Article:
To summarize the above, our body exist in a balance between dealing with threats and tending to homeostasis (things like digestion/reproduction) in times of peace. In a person with a well functioning ventral vagal system (the very capable office manager), they can efficiently move from a state of increased sympathetic tone to increased ventral vagal tone appropriately. Sometimes, when a perceived threat remains present folks can experience increased dorsal vagal tone, which leads to social withdrawal isolation, and despair. But what does that have to do with physical therapy? Let’s read on.

Applying Polyvagal Theory to Physical Therapy

In order to reap the full benefits of physical therapy treatment, we need to be respectful of the autonomic nervous system at the very least, and cognizant of Polyvagal Theory to further optimize results.

Especially in pelvic floor physical therapy, but I would argue that with ANY type of physical therapy we need healthy parasympathetic tone. This is because, the work of healing, laying down new synapses, digestion, and restoration all require us to have some sort of parasympathetic tone. We simply do not heal as well when stressed. It is the body’s primary objective to survive, if it feels under threat, it will not allocate resources to healing. It will allocate resources to extinguishing the threat.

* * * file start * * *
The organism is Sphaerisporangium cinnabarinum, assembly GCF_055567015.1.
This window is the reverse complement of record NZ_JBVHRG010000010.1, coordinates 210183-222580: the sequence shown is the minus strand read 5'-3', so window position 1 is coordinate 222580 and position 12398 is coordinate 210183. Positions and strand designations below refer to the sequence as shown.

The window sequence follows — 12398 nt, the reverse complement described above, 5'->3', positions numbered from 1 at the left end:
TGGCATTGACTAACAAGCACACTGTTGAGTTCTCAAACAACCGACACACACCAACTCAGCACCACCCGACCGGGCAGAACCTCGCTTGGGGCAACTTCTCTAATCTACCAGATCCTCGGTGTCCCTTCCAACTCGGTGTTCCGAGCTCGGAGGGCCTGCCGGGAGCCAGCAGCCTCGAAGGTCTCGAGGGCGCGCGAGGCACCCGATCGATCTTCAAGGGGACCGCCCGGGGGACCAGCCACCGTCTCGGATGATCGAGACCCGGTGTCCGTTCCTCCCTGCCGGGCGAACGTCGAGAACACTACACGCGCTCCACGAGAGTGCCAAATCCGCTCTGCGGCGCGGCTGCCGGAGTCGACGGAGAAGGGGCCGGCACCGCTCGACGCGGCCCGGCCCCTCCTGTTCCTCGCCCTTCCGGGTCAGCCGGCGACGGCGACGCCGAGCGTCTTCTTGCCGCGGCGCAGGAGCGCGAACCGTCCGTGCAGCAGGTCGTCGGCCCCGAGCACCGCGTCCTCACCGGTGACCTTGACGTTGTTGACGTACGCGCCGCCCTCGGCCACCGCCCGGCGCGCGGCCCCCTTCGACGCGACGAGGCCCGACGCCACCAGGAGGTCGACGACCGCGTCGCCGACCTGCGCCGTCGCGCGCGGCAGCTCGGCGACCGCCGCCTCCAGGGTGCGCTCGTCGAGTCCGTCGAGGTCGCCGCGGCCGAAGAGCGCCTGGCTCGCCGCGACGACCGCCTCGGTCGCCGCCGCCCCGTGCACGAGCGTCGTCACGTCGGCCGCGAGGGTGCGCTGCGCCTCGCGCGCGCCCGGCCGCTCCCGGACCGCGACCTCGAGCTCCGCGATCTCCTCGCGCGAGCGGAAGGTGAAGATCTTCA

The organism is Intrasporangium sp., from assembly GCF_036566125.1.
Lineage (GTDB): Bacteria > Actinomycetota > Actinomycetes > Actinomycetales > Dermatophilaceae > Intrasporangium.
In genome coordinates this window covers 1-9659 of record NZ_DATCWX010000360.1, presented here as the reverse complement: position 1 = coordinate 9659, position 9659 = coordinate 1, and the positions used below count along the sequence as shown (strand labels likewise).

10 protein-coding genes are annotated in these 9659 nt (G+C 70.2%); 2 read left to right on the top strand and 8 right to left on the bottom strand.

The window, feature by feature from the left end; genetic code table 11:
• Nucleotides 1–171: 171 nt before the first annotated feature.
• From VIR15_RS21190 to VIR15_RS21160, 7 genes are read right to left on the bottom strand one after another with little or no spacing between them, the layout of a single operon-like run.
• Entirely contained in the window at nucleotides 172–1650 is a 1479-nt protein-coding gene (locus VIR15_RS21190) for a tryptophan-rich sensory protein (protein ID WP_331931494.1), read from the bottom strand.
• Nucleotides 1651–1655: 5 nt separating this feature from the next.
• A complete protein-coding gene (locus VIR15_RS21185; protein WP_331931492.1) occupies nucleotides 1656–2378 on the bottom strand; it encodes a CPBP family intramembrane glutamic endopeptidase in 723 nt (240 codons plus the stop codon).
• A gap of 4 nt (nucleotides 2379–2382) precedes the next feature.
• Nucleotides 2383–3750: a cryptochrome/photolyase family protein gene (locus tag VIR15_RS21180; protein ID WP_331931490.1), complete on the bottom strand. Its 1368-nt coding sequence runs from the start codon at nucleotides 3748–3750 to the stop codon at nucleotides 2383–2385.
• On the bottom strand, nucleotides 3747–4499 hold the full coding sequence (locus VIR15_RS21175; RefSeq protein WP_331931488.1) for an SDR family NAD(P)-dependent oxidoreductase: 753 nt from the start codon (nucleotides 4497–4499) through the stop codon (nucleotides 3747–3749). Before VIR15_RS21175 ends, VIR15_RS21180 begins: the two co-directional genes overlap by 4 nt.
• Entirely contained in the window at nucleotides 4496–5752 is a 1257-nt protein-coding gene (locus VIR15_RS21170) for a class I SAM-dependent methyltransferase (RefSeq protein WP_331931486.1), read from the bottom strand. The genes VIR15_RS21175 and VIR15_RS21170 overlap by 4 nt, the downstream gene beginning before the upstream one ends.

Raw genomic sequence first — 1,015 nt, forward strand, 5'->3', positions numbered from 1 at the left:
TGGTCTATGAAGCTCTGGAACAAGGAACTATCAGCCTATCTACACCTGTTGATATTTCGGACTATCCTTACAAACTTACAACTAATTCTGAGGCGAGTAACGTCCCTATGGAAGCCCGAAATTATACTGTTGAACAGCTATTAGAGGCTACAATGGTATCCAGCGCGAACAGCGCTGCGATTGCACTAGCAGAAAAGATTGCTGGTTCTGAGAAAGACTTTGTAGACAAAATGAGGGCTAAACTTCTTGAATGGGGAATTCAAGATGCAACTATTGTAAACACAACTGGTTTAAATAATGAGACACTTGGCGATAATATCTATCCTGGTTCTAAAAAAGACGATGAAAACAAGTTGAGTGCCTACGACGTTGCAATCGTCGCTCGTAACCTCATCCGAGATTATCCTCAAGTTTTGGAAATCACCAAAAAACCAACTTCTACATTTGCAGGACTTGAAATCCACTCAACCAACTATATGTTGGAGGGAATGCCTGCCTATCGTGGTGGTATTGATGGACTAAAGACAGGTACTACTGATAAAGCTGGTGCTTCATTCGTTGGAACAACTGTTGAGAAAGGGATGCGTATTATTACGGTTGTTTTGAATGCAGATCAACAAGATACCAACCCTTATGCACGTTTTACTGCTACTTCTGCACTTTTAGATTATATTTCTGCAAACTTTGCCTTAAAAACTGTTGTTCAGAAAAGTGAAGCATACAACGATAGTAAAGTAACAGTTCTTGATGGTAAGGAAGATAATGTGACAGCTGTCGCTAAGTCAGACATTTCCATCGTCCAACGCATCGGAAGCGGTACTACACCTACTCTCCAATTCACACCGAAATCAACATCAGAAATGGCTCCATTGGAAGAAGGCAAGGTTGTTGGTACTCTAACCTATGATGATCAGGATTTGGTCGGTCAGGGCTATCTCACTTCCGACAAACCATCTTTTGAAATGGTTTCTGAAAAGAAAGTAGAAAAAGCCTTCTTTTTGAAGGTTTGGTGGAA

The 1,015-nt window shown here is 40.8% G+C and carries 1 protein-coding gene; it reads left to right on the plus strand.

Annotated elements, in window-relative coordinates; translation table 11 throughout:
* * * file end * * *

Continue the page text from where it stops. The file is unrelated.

The Autonomic Nervous System and Pelvic Health

Healthy autonomic tone is imperative to pelvic and abdominal health. Like I said before, we need both systems to function optimally in order to be healthy and happy. Sympathetic tone has many useful outputs. Increased sympathetic tone helps to keep the bladder squeezer muscle from working, allowing you to delay peeing until a socially appropriate time. It also stimulates orgasm in all genders. Parasympathetic tone allows us to digest and absorb our food, have good pee and poo voids, and is also responsible for erection. You can imagine how difficulty switching from sympathetic tone to parasympthetic tone could be extremely disruptive and upsetting.

How to Optimize Polyvagal Tone on Your Own

You may be deep into PT and perhaps this article has piqued your interest. Who doesn’t want to optimize healing? Just relax. I’m totally kidding. When in the history of “relax” has that ever worked? Life is stressful, especially now. What we need is habits to reassure our bodies that the threat it is perceiving is not imminent and does not need to be resolved straight away. No one will tell you to eliminate stress, but improving your ability to access your ventral vagal system can go a really long way.